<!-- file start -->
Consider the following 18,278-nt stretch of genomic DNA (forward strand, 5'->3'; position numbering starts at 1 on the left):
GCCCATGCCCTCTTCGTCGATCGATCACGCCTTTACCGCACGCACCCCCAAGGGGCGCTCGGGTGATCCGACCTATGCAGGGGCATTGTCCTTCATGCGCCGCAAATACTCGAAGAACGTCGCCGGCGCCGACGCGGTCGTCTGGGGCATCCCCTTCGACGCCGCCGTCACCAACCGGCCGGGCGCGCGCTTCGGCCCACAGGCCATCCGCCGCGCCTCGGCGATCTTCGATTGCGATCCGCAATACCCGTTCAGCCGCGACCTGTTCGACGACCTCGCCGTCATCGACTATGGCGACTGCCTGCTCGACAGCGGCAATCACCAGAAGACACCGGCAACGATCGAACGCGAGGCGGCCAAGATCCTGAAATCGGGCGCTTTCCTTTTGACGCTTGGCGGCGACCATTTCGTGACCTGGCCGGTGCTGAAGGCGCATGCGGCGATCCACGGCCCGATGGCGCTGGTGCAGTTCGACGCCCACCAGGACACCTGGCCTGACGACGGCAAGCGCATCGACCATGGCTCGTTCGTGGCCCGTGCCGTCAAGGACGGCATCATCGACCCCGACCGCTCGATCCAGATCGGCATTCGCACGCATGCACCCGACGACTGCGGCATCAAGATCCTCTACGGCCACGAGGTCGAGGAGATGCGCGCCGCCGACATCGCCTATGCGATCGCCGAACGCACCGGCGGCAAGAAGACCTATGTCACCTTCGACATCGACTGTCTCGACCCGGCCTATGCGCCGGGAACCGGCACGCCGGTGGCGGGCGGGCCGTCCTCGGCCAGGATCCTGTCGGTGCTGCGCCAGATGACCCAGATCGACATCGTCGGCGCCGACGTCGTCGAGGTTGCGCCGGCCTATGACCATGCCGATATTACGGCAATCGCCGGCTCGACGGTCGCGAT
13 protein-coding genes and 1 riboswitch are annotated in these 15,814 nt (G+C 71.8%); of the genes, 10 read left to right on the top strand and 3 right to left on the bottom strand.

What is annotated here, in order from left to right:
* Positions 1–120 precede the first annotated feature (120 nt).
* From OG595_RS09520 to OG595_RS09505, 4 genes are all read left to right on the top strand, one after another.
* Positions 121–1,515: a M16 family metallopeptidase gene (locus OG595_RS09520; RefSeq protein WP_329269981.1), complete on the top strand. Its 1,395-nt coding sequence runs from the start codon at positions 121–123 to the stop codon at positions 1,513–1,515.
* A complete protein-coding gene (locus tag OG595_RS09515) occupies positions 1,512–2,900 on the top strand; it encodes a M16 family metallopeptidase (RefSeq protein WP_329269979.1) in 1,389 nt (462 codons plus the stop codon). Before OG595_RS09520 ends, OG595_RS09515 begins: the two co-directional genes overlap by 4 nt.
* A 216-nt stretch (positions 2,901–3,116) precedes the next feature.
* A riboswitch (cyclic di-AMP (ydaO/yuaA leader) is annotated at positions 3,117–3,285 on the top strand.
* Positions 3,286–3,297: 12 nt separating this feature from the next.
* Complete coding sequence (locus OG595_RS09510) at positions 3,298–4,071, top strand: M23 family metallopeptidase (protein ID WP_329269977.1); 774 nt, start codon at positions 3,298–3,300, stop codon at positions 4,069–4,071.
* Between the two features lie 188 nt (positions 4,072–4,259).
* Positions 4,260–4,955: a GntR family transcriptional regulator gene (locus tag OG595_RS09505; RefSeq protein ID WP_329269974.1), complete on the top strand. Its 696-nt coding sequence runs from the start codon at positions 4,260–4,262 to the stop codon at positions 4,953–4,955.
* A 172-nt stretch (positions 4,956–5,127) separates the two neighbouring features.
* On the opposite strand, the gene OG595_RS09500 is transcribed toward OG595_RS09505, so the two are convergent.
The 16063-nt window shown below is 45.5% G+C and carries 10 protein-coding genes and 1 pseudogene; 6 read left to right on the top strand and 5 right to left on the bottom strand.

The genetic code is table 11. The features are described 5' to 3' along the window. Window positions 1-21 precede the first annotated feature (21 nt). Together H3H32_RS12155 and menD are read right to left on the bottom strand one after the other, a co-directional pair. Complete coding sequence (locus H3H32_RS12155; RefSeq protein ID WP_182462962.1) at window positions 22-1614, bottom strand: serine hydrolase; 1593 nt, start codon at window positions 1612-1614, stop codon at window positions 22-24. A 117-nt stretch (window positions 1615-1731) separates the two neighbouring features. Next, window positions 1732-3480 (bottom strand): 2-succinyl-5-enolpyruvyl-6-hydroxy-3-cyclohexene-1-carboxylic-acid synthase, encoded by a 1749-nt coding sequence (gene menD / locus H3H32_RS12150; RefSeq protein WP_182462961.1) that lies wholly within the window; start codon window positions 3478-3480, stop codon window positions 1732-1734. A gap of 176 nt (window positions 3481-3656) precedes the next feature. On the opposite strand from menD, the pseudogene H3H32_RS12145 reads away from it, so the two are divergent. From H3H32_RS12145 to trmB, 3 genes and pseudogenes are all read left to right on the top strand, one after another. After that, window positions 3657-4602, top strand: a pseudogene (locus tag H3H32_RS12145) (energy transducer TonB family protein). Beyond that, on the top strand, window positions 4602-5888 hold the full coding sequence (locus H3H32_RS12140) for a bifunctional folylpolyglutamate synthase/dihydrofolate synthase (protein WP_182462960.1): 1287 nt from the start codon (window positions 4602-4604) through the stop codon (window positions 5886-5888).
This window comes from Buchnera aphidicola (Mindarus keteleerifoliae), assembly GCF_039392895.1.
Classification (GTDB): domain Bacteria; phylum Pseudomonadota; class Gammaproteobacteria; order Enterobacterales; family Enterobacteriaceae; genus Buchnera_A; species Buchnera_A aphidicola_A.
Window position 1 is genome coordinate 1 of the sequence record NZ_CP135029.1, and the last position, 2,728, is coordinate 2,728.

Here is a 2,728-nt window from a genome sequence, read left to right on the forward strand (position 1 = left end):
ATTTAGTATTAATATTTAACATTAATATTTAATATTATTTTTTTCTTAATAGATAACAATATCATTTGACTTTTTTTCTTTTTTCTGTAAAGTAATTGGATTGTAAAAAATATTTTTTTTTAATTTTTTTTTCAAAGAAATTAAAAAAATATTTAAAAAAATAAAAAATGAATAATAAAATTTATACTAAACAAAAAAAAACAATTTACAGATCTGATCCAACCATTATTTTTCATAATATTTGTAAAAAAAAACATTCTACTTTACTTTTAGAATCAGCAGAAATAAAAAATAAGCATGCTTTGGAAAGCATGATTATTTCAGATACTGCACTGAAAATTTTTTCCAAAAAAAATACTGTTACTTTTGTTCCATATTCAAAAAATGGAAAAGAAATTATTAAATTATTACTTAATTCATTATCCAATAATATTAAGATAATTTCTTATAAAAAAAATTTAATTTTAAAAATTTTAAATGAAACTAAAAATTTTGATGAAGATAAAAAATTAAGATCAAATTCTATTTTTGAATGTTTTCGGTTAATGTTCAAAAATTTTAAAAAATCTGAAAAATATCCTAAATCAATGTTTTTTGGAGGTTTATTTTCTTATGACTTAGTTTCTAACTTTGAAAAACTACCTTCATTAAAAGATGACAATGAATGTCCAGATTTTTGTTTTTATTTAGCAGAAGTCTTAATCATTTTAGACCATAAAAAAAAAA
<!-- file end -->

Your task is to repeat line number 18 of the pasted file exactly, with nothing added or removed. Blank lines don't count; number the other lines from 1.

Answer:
The genetic code is table 11. The features are described 5' to 3' along the window. Window positions 1-21 precede the first annotated feature (21 nt). Together H3H32_RS12155 and menD are read right to left on the bottom strand one after the other, a co-directional pair. Complete coding sequence (locus H3H32_RS12155; RefSeq protein ID WP_182462962.1) at window positions 22-1614, bottom strand: serine hydrolase; 1593 nt, start codon at window positions 1612-1614, stop codon at window positions 22-24. A 117-nt stretch (window positions 1615-1731) separates the two neighbouring features. Next, window positions 1732-3480 (bottom strand): 2-succinyl-5-enolpyruvyl-6-hydroxy-3-cyclohexene-1-carboxylic-acid synthase, encoded by a 1749-nt coding sequence (gene menD / locus H3H32_RS12150; RefSeq protein WP_182462961.1) that lies wholly within the window; start codon window positions 3478-3480, stop codon window positions 1732-1734. A gap of 176 nt (window positions 3481-3656) precedes the next feature. On the opposite strand from menD, the pseudogene H3H32_RS12145 reads away from it, so the two are divergent. From H3H32_RS12145 to trmB, 3 genes and pseudogenes are all read left to right on the top strand, one after another. After that, window positions 3657-4602, top strand: a pseudogene (locus tag H3H32_RS12145) (energy transducer TonB family protein). Beyond that, on the top strand, window positions 4602-5888 hold the full coding sequence (locus H3H32_RS12140) for a bifunctional folylpolyglutamate synthase/dihydrofolate synthase (protein WP_182462960.1): 1287 nt from the start codon (window positions 4602-4604) through the stop codon (window positions 5886-5888).